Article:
In the mid-Noughties or so, Martin roped me in as Reviews Editor for Presence, which he and David Steele had started in 1996. That involved me writing and commissioning  most of the reviews, though Martin himself usually contributed a few per issue too. For a good long while, I enjoyed writing reviews. I tried, and still try, to offer constructive criticism and to give the journal’s readers my views, without any of the sugar-coating that has traditionally passed for reviewing in other haiku journals. If only it were that easy. To be blunt, it’s a tiring role, because the overall standard of English-language haiku, tanka and haibun books in the UK and elsewhere has always been, and remains, disappointingly low. Haiku and tanka poets – though perhaps less so for haibuneers – seldom seem to take the trouble to learn their craft properly before touting a flimsy collection of not-very-good poems to a vanity publisher who is more than happy to publish it for the right money. And let’s be clear: the overwhelming majority of publishers who will publish single-author haiku, tanka and haibun collections are pay-to-publish merchants who, unless I’m seriously mistaken, take barely the slightest interest, if any, in editing the books which they put out. (I sometimes wonder if Snapshot, which will be the subject of a future post of mine, is the only exception, although I’m pretty sure it isn’t.) I don’t blame the authors for wanting to get into print, but the publishers ought to tell them, as necessary, to wait a while and come back when they’ve honed their poems into a cohesive and higher-quality whole.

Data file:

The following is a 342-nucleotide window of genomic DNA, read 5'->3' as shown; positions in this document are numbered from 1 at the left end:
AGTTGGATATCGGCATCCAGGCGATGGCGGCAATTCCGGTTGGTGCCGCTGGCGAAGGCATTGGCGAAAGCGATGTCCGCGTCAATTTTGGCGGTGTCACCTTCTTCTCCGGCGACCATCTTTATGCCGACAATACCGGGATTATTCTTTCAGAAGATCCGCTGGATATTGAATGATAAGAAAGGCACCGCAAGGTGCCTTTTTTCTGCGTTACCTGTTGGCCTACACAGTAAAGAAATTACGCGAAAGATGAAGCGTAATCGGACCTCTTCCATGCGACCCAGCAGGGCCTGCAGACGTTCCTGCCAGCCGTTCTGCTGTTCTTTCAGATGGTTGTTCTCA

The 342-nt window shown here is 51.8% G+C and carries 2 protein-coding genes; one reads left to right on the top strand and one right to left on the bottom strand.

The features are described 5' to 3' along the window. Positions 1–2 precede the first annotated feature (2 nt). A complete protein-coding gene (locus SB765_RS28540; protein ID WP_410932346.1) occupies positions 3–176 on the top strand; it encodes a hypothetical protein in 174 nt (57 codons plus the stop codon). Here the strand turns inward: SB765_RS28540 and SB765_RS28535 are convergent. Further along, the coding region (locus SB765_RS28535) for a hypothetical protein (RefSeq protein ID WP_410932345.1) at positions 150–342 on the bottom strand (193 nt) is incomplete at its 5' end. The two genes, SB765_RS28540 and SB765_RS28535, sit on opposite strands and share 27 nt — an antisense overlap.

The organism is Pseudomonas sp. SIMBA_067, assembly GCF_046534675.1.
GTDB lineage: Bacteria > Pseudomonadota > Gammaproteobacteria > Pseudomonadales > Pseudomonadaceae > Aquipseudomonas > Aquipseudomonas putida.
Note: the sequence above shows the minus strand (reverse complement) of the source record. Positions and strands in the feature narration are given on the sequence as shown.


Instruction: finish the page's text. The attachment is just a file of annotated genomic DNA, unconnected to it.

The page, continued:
It’s completely understandable that such a situation has arisen, since the English-language haiku pond is small, that of tanka is smaller and that of haibun smaller still, thus commercial publishers specialising in these forms will never be commonplace. It’s fair to say, too, that unlike in the larger poetry world where there are so many highly gifted poets who have grafted at their craft over many years, the haiku, tanka and haibun ponds aren’t exactly crammed with poets whose output is regularly of a quality to be celebrated and therefore likely to bring about high sales figures. That’s not to say that there aren’t some excellent poets lurking in those ponds, so to speak; it’s the consistency that varies so much. Being such short forms, haiku and tanka lend themselves to being put ‘out there’ too soon, without the benefit of the writer’s reflection – I’ve been guilty of that myself many times – and the accessibility of social media has inevitably made matters worse. It doesn’t help either that the quality of criticism in the specialist journals is too often woefully lacking in well-reasoned argument and forensic detail, and frequently consists solely of bafflingly unjustified gushing which does nothing more than mislead the easily misled.

Of course, journal editors also play their part: the fact is that it’s much, much, much too easy for a new/ish writer to get their haiku or tanka accepted by most journal editors. Part of the reason for that may be that most editors are easy-going folk who want to encourage novice poets, rather than deter them, especially if, as is invariably the case,  they’re subscribers; moreover, with a bit of determination the basic skills of haiku and tanka aren’t exactly difficult to acquire. I should probably temper that last statement with a wise one of Martin’s: “Haiku isn’t as easy as just looking; and it isn’t as easy as it looks” (I can’t remember where he wrote that).

The ubiquity of social media hasn’t helped either, in that new and more experienced  haiku and tanka poets often receive undue, unqualified praise on Facebook, Twitter, etc., which, however well-intentioned such encouragement may be, serves to reinforce an entirely inappropriate sense of exalted ability on the poets’ part if it isn’t offset by a grounding dose of realism.